Guy Fritz is the father and coach of 18-year old Taylor Fritz, who is considered one of the brightest young prospects in tennis. A former touring pro, Guy is a longtime junior development coach in Southern California – CoCo Vandeweghe is a former student – and helped guide Taylor to a 2015 season in which he won the US Open boys’ singles title, reached the French Open boys’ singles final, clinched the year-end world No. 1 junior ranking and was named ITF World Junior Champion. In February, Taylor reached the singles final of the Memphis Open ATP World Tour event, becoming the first American teenager to reach an ATP singles final since Michael Chang in 1989. His rise from outside the Top 1000 to inside the Top 100 – where he is currently the youngest player, by six months – happened faster than any player in history.
Three different American boys won a junior Grand Slam singles title in 2015. Diego Moyano coached two of them, guiding Tommy Paul to the French Open boys’ title in June and Reilly Opelka to the Wimbledon boys’ title in July. When Taylor Fritz edged Paul for the US Open boys’ title in September, it marked the first time in history that three different American boys won junior Grand Slams in the same year. A USTA National Coach since 2010, Moyano, a native Argentine known for his clay-court expertise, has also coached pros such as Robby Ginepri, Ryan Harrison, Denis Kudla and Grand Slam finalists Guillermo Coria and Fernando Gonzalez.
The 4 Star Tennis Academy, based in Fairfax, Va., creates the environment and provides the coaching for students to pursue excellence in tennis and in life. Bob Pass started 4 Star Academy in 1973, and has consistently produced top players in the Mid-Atlantic Section, nationally and internationally. In 2015, many of their players had stand-out years, including Ryan Shane winning the 2015 NCAA men’s singles championship representing the University of Virginia and 14-year old Natasha Subhash, who was ranked the No. 1 singles player in the country in both the Girls’ 14- and 16-and-under age divisions last year. In addition, Natasha qualified and won her first-round match at the US Open Junior Championships as a 14-year old. The 4 Star Tennis Academy also partners with Southeast Tennis and Learning Center in Washington, D.C., as one of the 11 National Junior Tennis and Learning Excellence Team Programs in the country.
USTA Mid-Atlantic earned the inaugural Section of the Year distinction both for the success of its top junior, collegiate and pro players and its commitment to developing their future successors at the grassroots level. Both the 2015 NCAA men’s singles champion – Ryan Shane, of the University of Virginia and Falls Church, Va. – and USTA Boys’ 18s national champion Frances Tiafoe, of College Park, Md., hail from Mid-Atlantic, as well as Denis Kudla (Arlington, Va.), who reached the fourth round at Wimbledon and ended 2015 ranked No. 69 in the world. Natasha Subhash was ranked the No. 1 girl in the nation in both 14s and 16s during 2015 and qualified and won her first-round match at the US Open Junior Championships as a 14-year old. Eight juniors from Mid-Atlantic were champions or finalists at the 2015 Easter Bowl and USTA national clay- and hard-court championships. Further, the Mid-Atlantic Player Development efforts, led by Bonnie Vona, hosted three Early Development Camp Coach Training Workshops and promoted cross-sectional play by hosting the four-section green ball “Capital Clash” competition.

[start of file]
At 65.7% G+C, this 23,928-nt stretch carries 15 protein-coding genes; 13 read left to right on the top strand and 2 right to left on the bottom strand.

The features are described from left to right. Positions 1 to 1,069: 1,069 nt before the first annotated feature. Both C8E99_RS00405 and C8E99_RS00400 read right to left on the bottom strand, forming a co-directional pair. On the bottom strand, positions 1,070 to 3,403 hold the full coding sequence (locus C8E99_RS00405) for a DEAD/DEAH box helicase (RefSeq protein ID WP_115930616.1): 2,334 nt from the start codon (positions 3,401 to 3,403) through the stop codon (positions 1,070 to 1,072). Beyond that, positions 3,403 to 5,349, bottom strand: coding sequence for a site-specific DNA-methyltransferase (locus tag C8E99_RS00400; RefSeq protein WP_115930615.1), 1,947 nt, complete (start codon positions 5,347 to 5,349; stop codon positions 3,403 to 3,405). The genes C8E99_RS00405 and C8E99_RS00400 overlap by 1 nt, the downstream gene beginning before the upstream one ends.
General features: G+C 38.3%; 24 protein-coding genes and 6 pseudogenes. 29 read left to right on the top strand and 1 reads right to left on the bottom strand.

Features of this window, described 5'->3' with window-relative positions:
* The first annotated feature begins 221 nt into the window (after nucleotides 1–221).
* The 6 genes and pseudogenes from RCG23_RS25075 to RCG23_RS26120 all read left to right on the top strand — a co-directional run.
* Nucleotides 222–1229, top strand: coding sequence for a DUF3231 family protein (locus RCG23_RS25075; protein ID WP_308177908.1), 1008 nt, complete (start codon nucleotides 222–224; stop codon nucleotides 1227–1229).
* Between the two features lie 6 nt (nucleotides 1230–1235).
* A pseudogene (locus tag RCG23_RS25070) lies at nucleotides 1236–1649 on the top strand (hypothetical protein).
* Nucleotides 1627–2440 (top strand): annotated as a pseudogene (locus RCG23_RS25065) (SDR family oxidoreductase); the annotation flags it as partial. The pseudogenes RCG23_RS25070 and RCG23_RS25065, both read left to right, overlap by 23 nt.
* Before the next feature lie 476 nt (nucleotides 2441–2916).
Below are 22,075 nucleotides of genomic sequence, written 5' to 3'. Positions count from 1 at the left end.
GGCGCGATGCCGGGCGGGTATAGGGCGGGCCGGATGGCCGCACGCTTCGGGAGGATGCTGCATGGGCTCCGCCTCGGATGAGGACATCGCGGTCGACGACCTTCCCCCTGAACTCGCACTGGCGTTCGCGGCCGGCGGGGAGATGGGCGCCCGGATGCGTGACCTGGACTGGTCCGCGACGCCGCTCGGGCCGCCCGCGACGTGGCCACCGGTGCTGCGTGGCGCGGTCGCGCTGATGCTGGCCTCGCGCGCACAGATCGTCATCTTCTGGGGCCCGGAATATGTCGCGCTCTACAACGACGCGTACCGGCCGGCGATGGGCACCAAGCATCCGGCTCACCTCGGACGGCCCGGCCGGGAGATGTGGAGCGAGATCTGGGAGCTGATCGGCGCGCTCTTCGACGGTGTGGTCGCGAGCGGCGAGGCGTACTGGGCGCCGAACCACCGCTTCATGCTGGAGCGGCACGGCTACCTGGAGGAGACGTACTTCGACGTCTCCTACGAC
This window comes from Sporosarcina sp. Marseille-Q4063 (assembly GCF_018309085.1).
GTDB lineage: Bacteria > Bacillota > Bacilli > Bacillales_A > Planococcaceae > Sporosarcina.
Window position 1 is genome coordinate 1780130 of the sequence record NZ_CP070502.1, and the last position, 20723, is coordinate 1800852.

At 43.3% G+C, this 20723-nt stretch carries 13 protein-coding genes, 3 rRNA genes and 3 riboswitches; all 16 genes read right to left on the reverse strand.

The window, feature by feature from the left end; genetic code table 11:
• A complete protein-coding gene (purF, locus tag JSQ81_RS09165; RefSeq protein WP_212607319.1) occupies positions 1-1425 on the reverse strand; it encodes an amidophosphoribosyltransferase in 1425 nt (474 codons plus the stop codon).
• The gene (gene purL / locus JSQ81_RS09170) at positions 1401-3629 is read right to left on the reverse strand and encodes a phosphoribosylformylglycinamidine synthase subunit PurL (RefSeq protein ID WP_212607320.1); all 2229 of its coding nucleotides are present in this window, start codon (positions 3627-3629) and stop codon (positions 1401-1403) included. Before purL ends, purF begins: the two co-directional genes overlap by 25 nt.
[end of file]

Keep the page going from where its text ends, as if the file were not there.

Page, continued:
“Bob Pass and 4 Star Academy had an outstanding year last year with results from their players, including an NCAA singles title, No.-1 rankings in older age divisions and an incredible impact being made through their NJTL Excellence Team collaboration with Jeri Ingram and the Southeast Tennis and Learning Center in the Washington, D.C., area,” said USTA Player I.D. and Development Director Kent Kinnear. “Congratulations to the 4 Star Academy on having an exceptional 2015 and on creating a program that has been impacting lives for over 40 years.
“The Mid-Atlantic Section, while not large in size, continues to be a strong leader in developing players that are making an impact at the national and international level,” Kinnear said. “The section also continues to feed and build the foundation of their next generation of players through their tireless work in executing Early Development Camps, ‘Train the Trainer’ Workshops, hosting the multi-sectional Capital Clash event and being home to two of the NJTL Excellence Team Programs.”
The USTA is the national governing body for the sport of tennis in the U.S. and the leader in promoting and developing the growth of tennis at every level -- from local communities to the highest level of the professional game. A not-for-profit organization with more than 715,000 members, it invests 100% of its proceeds in growing the game. It owns and operates the US Open, the highest-attended annual sporting event in the world, and launched the Emirates Airline US Open Series, linking seven summer tournaments to the US Open. In addition, it owns approximately 90 Pro Circuit events throughout the U.S. and selects the teams for the Davis Cup, Fed Cup, Olympic and Paralympic Games. The USTA’s philanthropic entity, the USTA Foundation, provides grants and scholarships and helps under-resourced youth and individuals with disabilities, and supports wounded, ill and injured service members, veterans and their families. For more information on the USTA, log on to usta.com, “like” the official Facebook page, facebook.com/usta, or follow @usta on Twitter.